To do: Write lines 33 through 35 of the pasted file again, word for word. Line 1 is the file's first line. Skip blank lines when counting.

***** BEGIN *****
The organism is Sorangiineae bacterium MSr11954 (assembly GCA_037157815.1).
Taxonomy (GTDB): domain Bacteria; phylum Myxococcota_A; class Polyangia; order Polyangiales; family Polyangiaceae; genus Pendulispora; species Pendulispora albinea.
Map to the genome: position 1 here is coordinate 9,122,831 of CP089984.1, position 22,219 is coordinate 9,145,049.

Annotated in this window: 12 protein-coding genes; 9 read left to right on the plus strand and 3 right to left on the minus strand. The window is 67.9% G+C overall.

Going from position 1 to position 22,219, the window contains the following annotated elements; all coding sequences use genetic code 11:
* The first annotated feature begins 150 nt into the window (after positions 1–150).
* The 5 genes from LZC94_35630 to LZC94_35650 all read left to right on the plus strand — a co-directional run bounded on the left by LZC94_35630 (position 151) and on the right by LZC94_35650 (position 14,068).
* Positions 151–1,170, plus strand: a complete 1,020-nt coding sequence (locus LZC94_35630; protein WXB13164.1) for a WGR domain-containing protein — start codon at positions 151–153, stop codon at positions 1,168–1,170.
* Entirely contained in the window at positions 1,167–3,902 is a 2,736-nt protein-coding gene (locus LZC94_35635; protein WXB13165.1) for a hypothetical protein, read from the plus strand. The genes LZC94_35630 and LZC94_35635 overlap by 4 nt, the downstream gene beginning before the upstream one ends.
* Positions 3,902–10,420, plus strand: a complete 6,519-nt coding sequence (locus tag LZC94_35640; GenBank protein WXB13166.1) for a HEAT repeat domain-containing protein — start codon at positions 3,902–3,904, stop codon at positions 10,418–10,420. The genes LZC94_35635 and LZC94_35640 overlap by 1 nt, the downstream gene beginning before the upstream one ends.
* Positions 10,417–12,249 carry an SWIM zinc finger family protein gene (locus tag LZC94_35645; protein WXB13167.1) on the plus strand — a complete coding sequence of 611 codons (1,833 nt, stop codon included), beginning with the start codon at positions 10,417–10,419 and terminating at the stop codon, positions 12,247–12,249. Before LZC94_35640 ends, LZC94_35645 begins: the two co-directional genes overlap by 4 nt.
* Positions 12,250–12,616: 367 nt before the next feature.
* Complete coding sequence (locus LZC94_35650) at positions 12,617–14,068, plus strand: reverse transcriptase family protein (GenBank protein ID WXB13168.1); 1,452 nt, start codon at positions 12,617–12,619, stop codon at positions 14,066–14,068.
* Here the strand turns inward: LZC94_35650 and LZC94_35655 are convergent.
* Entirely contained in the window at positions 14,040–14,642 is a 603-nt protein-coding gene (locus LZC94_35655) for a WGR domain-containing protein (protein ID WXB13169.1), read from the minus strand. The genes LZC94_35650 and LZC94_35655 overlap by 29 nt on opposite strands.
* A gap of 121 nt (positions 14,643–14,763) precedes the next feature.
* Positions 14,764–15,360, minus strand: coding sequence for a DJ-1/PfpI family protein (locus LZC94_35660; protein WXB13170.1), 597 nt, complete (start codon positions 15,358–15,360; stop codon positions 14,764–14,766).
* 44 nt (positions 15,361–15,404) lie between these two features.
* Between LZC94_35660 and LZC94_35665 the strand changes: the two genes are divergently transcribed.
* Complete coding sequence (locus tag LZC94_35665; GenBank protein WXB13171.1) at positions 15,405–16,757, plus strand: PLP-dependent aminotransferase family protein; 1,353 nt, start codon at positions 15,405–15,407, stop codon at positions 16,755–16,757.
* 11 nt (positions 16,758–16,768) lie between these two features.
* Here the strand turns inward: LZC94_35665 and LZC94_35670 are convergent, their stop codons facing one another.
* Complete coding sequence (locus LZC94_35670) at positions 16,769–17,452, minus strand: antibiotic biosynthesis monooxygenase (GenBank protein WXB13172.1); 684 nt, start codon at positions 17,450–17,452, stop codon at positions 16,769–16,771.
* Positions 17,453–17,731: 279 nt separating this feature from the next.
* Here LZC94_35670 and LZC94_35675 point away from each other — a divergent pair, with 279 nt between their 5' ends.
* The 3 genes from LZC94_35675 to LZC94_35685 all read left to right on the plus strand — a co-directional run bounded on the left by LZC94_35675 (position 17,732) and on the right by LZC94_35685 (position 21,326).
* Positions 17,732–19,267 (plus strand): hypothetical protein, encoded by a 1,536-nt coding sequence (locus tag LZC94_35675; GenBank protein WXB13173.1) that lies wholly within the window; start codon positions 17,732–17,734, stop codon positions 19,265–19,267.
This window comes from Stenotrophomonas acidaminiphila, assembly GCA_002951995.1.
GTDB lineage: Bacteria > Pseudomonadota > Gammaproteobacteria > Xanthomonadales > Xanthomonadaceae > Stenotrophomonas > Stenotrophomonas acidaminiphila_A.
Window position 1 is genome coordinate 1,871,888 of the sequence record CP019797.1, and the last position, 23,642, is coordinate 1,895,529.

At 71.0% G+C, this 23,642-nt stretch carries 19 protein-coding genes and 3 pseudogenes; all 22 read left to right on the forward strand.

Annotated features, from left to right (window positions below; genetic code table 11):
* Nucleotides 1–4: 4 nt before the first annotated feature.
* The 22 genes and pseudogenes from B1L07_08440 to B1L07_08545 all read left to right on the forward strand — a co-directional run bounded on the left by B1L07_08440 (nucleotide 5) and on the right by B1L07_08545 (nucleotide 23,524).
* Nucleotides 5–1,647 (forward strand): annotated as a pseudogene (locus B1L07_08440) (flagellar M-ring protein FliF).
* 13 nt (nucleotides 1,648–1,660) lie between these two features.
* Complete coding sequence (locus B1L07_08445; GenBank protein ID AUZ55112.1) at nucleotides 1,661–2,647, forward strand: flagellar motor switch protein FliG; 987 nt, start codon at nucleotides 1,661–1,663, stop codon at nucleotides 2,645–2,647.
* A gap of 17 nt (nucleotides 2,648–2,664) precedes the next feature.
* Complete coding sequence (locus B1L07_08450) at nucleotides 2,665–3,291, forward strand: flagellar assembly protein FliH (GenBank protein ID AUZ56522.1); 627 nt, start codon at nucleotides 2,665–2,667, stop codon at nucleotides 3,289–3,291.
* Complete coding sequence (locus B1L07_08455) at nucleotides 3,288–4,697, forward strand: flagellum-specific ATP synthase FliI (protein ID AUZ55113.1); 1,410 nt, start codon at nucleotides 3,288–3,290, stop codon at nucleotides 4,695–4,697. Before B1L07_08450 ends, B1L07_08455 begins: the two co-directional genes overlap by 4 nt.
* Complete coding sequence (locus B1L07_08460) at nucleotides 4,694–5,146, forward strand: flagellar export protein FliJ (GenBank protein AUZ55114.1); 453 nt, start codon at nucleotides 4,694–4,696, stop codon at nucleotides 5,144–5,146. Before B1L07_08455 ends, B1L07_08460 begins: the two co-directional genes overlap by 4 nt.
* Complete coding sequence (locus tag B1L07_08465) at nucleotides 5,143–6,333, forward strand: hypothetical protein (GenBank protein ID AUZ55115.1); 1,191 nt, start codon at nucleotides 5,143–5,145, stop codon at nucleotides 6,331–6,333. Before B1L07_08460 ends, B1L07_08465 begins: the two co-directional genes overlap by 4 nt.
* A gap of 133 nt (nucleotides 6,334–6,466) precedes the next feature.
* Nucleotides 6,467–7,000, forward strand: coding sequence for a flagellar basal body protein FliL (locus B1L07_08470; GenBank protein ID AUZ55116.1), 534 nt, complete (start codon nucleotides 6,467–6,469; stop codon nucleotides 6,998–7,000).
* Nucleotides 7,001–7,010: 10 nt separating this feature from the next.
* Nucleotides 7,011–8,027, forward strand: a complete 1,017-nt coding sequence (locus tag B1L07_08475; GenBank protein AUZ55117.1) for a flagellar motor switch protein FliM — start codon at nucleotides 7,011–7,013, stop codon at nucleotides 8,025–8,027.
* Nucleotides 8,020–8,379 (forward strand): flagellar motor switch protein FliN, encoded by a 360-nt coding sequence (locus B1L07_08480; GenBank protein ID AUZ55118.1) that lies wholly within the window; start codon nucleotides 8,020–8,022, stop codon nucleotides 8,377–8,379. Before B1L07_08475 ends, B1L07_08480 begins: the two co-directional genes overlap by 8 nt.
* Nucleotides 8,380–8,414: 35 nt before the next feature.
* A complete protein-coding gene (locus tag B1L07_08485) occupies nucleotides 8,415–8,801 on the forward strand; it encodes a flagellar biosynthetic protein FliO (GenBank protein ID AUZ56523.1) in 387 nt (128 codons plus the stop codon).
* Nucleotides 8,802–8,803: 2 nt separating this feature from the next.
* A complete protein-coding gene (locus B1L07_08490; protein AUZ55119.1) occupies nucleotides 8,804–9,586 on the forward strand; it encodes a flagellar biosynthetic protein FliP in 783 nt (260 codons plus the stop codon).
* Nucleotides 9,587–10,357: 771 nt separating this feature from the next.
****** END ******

* Nucleotides 1–4: 4 nt before the first annotated feature.
* The 22 genes and pseudogenes from B1L07_08440 to B1L07_08545 all read left to right on the forward strand — a co-directional run bounded on the left by B1L07_08440 (nucleotide 5) and on the right by B1L07_08545 (nucleotide 23,524).
* Nucleotides 5–1,647 (forward strand): annotated as a pseudogene (locus B1L07_08440) (flagellar M-ring protein FliF).